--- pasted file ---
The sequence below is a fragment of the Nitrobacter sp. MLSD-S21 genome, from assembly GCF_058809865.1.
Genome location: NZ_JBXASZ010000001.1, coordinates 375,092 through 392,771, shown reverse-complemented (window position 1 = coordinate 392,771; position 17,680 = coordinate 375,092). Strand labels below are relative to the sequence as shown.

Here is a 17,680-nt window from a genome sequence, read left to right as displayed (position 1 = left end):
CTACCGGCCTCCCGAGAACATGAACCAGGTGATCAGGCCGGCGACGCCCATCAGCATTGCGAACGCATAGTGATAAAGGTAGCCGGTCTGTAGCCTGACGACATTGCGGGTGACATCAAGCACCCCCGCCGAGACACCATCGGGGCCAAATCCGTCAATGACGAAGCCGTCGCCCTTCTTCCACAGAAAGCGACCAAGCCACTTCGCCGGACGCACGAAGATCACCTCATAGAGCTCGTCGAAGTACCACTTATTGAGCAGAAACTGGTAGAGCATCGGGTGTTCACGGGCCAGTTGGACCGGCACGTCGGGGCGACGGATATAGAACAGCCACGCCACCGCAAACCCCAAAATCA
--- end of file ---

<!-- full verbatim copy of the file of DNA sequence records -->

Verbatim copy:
The sequence below is a fragment of the Nitrobacter sp. MLSD-S21 genome, from assembly GCF_058809865.1.
Genome location: NZ_JBXASZ010000001.1, coordinates 375,092 through 392,771, shown reverse-complemented (window position 1 = coordinate 392,771; position 17,680 = coordinate 375,092). Strand labels below are relative to the sequence as shown.

Here is a 17,680-nt window from a genome sequence, read left to right as displayed (position 1 = left end):
CTACCGGCCTCCCGAGAACATGAACCAGGTGATCAGGCCGGCGACGCCCATCAGCATTGCGAACGCATAGTGATAAAGGTAGCCGGTCTGTAGCCTGACGACATTGCGGGTGACATCAAGCACCCCCGCCGAGACACCATCGGGGCCAAATCCGTCAATGACGAAGCCGTCGCCCTTCTTCCACAGAAAGCGACCAAGCCACTTCGCCGGACGCACGAAGATCACCTCATAGAGCTCGTCGAAGTACCACTTATTGAGCAGAAACTGGTAGAGCATCGGGTGTTCACGGGCCAGTTGGACCGGCACGTCGGGGCGACGGATATAGAACAGCCACGCCACCGCAAACCCCAAAATCA